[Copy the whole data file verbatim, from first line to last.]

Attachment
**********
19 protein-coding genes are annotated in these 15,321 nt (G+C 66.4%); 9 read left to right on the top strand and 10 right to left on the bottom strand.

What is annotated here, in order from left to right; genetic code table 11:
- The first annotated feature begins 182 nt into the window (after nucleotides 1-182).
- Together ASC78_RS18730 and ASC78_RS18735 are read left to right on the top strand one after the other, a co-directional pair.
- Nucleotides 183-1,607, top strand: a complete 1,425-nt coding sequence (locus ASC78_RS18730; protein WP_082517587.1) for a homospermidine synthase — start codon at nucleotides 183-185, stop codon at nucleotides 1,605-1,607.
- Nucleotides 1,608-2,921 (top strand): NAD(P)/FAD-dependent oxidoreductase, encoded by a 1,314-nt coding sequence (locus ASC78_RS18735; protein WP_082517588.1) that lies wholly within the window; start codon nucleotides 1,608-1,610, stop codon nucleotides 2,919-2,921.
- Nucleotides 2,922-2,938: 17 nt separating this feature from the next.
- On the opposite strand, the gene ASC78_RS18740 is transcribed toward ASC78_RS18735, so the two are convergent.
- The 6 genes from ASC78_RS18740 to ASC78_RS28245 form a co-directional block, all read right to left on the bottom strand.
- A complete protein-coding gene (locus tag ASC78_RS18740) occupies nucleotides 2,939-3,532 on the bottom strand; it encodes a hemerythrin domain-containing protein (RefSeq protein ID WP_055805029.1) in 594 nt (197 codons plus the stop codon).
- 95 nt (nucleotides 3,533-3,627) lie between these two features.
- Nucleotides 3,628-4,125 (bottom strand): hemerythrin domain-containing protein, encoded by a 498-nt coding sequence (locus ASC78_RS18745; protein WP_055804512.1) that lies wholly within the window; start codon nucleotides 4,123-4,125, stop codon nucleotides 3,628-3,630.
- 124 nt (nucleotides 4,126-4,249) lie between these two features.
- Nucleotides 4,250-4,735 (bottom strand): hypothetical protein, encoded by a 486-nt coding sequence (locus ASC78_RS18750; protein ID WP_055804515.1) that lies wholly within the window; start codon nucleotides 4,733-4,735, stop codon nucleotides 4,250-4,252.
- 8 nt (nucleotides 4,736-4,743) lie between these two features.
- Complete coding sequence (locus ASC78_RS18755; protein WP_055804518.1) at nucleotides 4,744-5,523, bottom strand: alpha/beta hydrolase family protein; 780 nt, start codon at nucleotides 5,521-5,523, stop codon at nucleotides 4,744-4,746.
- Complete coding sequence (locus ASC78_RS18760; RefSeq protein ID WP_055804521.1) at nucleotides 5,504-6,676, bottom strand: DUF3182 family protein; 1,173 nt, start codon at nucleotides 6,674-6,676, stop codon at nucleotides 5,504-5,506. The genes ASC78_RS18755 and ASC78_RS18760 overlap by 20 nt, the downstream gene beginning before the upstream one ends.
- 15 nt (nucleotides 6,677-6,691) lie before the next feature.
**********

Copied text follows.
19 protein-coding genes are annotated in these 15,321 nt (G+C 66.4%); 9 read left to right on the top strand and 10 right to left on the bottom strand.

What is annotated here, in order from left to right; genetic code table 11:
- The first annotated feature begins 182 nt into the window (after nucleotides 1-182).
- Together ASC78_RS18730 and ASC78_RS18735 are read left to right on the top strand one after the other, a co-directional pair.
- Nucleotides 183-1,607, top strand: a complete 1,425-nt coding sequence (locus ASC78_RS18730; protein WP_082517587.1) for a homospermidine synthase — start codon at nucleotides 183-185, stop codon at nucleotides 1,605-1,607.
- Nucleotides 1,608-2,921 (top strand): NAD(P)/FAD-dependent oxidoreductase, encoded by a 1,314-nt coding sequence (locus ASC78_RS18735; protein WP_082517588.1) that lies wholly within the window; start codon nucleotides 1,608-1,610, stop codon nucleotides 2,919-2,921.
- Nucleotides 2,922-2,938: 17 nt separating this feature from the next.
- On the opposite strand, the gene ASC78_RS18740 is transcribed toward ASC78_RS18735, so the two are convergent.
- The 6 genes from ASC78_RS18740 to ASC78_RS28245 form a co-directional block, all read right to left on the bottom strand.
- A complete protein-coding gene (locus tag ASC78_RS18740) occupies nucleotides 2,939-3,532 on the bottom strand; it encodes a hemerythrin domain-containing protein (RefSeq protein ID WP_055805029.1) in 594 nt (197 codons plus the stop codon).
- 95 nt (nucleotides 3,533-3,627) lie between these two features.
- Nucleotides 3,628-4,125 (bottom strand): hemerythrin domain-containing protein, encoded by a 498-nt coding sequence (locus ASC78_RS18745; protein WP_055804512.1) that lies wholly within the window; start codon nucleotides 4,123-4,125, stop codon nucleotides 3,628-3,630.
- 124 nt (nucleotides 4,126-4,249) lie between these two features.
- Nucleotides 4,250-4,735 (bottom strand): hypothetical protein, encoded by a 486-nt coding sequence (locus ASC78_RS18750; protein ID WP_055804515.1) that lies wholly within the window; start codon nucleotides 4,733-4,735, stop codon nucleotides 4,250-4,252.
- 8 nt (nucleotides 4,736-4,743) lie between these two features.
- Complete coding sequence (locus ASC78_RS18755; protein WP_055804518.1) at nucleotides 4,744-5,523, bottom strand: alpha/beta hydrolase family protein; 780 nt, start codon at nucleotides 5,521-5,523, stop codon at nucleotides 4,744-4,746.
- Complete coding sequence (locus ASC78_RS18760; RefSeq protein ID WP_055804521.1) at nucleotides 5,504-6,676, bottom strand: DUF3182 family protein; 1,173 nt, start codon at nucleotides 6,674-6,676, stop codon at nucleotides 5,504-5,506. The genes ASC78_RS18755 and ASC78_RS18760 overlap by 20 nt, the downstream gene beginning before the upstream one ends.
- 15 nt (nucleotides 6,677-6,691) lie before the next feature.